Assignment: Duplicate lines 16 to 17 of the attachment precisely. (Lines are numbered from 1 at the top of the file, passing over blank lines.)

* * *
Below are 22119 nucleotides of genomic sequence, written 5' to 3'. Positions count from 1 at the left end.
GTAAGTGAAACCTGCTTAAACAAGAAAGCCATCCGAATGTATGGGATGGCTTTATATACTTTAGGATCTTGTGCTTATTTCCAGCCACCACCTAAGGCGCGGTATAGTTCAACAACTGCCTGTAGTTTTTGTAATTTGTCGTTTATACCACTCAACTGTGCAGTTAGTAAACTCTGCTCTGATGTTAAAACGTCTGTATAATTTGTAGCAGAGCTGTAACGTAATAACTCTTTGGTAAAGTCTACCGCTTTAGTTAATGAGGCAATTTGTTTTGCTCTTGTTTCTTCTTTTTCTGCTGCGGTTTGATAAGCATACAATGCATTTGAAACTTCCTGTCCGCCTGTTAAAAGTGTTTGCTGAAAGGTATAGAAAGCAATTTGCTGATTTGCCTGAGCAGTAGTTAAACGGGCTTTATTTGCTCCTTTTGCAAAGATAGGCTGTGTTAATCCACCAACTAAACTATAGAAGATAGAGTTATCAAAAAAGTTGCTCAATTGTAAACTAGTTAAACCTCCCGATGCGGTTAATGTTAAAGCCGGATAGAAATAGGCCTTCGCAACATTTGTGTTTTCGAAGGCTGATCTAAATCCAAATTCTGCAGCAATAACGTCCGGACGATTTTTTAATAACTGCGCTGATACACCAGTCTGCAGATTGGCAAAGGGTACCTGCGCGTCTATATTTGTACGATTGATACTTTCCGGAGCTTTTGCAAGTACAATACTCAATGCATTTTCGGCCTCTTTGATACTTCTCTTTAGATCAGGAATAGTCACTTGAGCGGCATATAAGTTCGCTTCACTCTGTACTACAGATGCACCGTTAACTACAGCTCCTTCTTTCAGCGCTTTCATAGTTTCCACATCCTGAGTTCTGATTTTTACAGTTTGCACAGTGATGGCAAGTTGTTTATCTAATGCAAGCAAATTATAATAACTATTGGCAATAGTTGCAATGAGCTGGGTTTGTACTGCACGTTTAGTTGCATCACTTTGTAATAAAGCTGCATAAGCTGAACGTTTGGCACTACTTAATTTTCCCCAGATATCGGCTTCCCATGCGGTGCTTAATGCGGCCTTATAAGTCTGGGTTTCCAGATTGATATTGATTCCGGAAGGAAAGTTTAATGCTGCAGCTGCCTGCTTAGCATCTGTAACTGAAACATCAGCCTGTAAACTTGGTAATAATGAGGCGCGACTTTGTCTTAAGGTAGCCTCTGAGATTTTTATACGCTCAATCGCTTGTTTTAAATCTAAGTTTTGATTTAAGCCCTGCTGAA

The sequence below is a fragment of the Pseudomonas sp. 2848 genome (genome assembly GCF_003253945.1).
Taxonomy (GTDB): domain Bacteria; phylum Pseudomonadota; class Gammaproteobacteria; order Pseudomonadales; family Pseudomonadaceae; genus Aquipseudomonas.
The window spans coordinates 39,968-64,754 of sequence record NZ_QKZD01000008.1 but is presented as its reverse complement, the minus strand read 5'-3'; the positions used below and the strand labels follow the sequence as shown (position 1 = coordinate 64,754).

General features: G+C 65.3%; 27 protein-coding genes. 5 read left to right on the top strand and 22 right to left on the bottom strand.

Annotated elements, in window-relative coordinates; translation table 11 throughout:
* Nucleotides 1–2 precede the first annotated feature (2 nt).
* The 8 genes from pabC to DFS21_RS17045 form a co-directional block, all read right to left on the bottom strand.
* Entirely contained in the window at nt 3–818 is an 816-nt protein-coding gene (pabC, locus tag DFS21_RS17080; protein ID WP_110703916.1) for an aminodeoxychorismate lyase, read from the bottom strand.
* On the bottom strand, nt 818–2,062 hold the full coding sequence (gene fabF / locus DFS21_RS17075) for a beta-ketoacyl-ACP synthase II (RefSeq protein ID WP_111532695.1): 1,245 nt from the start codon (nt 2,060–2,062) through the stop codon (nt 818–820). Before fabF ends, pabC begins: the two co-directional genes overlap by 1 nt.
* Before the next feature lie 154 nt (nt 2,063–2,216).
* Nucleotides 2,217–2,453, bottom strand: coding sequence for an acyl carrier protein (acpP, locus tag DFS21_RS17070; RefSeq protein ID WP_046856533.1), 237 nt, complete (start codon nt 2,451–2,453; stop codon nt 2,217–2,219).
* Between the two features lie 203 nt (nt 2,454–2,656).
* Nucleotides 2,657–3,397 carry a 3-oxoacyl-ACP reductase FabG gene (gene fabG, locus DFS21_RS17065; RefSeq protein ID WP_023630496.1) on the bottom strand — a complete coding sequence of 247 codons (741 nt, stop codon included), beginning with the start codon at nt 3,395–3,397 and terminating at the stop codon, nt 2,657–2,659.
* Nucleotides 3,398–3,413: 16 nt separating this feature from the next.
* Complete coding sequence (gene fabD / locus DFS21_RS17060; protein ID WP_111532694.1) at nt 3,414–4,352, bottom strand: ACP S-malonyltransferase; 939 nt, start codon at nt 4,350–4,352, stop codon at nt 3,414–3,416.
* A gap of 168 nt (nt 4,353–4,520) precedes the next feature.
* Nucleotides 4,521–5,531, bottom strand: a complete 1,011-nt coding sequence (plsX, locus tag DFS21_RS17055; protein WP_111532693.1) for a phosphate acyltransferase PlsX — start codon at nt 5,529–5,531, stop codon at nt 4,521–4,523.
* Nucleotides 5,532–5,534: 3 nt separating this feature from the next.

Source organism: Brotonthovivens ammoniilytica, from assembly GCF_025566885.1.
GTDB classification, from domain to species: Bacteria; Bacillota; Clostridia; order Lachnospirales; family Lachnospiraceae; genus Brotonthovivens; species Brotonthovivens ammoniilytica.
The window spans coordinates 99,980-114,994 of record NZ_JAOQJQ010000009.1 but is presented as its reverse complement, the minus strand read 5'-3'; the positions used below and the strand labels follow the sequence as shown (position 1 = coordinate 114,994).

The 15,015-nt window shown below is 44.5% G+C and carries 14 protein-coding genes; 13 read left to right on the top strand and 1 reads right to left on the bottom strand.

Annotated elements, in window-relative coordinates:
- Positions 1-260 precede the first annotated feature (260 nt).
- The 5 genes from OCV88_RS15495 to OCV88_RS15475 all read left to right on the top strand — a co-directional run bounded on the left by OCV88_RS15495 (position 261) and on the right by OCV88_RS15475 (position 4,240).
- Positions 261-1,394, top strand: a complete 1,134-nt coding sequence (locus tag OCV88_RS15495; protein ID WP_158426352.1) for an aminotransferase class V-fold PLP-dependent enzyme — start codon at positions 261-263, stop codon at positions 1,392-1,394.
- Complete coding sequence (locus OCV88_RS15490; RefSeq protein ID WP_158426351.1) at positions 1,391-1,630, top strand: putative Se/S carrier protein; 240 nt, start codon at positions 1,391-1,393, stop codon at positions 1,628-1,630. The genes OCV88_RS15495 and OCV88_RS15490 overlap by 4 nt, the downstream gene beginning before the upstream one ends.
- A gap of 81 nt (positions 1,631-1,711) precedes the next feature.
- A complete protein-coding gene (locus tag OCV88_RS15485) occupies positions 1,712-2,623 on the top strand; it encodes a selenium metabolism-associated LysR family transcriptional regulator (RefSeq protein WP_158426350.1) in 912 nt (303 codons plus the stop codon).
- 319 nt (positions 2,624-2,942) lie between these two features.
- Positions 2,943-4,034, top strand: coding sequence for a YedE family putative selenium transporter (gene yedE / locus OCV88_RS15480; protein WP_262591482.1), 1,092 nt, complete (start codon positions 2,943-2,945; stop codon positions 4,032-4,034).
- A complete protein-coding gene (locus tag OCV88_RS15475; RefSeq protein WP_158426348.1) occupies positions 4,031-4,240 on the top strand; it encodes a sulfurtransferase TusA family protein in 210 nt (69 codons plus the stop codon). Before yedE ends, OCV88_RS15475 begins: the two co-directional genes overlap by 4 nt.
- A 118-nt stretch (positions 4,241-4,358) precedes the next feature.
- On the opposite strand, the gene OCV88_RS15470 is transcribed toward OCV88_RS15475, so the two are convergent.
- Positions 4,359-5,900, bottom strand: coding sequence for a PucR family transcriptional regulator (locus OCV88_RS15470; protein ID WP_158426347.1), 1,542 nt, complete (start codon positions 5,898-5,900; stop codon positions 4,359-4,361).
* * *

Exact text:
* Nucleotides 3,398–3,413: 16 nt separating this feature from the next.
* Complete coding sequence (gene fabD / locus DFS21_RS17060; protein ID WP_111532694.1) at nt 3,414–4,352, bottom strand: ACP S-malonyltransferase; 939 nt, start codon at nt 4,350–4,352, stop codon at nt 3,414–3,416.